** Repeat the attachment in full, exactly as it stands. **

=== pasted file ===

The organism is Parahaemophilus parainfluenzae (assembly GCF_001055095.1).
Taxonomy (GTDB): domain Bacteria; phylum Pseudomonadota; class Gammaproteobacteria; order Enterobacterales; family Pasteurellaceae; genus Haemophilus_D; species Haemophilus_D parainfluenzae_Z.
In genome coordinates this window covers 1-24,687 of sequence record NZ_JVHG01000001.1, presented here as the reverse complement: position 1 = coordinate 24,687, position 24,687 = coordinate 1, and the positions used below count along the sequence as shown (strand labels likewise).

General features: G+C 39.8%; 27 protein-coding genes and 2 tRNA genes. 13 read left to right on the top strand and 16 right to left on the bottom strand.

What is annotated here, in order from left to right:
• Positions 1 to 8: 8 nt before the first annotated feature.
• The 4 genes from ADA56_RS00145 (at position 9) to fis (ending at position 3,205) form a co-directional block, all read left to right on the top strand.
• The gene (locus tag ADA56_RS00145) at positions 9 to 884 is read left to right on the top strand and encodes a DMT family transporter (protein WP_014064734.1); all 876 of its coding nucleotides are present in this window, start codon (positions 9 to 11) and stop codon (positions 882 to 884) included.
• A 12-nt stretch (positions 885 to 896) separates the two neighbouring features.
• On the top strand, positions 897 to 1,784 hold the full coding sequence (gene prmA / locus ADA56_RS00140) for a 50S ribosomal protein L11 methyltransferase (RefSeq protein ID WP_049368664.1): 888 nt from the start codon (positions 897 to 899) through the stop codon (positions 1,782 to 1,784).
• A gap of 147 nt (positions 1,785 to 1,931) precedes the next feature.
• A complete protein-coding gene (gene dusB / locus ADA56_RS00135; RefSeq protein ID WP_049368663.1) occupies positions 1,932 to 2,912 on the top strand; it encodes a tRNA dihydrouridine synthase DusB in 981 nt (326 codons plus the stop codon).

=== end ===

The organism is Parahaemophilus parainfluenzae (assembly GCF_001055095.1).
Taxonomy (GTDB): domain Bacteria; phylum Pseudomonadota; class Gammaproteobacteria; order Enterobacterales; family Pasteurellaceae; genus Haemophilus_D; species Haemophilus_D parainfluenzae_Z.
In genome coordinates this window covers 1-24,687 of sequence record NZ_JVHG01000001.1, presented here as the reverse complement: position 1 = coordinate 24,687, position 24,687 = coordinate 1, and the positions used below count along the sequence as shown (strand labels likewise).

General features: G+C 39.8%; 27 protein-coding genes and 2 tRNA genes. 13 read left to right on the top strand and 16 right to left on the bottom strand.

What is annotated here, in order from left to right:
• Positions 1 to 8: 8 nt before the first annotated feature.
• The 4 genes from ADA56_RS00145 (at position 9) to fis (ending at position 3,205) form a co-directional block, all read left to right on the top strand.
• The gene (locus tag ADA56_RS00145) at positions 9 to 884 is read left to right on the top strand and encodes a DMT family transporter (protein WP_014064734.1); all 876 of its coding nucleotides are present in this window, start codon (positions 9 to 11) and stop codon (positions 882 to 884) included.
• A 12-nt stretch (positions 885 to 896) separates the two neighbouring features.
• On the top strand, positions 897 to 1,784 hold the full coding sequence (gene prmA / locus ADA56_RS00140) for a 50S ribosomal protein L11 methyltransferase (RefSeq protein ID WP_049368664.1): 888 nt from the start codon (positions 897 to 899) through the stop codon (positions 1,782 to 1,784).
• A gap of 147 nt (positions 1,785 to 1,931) precedes the next feature.
• A complete protein-coding gene (gene dusB / locus ADA56_RS00135; RefSeq protein ID WP_049368663.1) occupies positions 1,932 to 2,912 on the top strand; it encodes a tRNA dihydrouridine synthase DusB in 981 nt (326 codons plus the stop codon).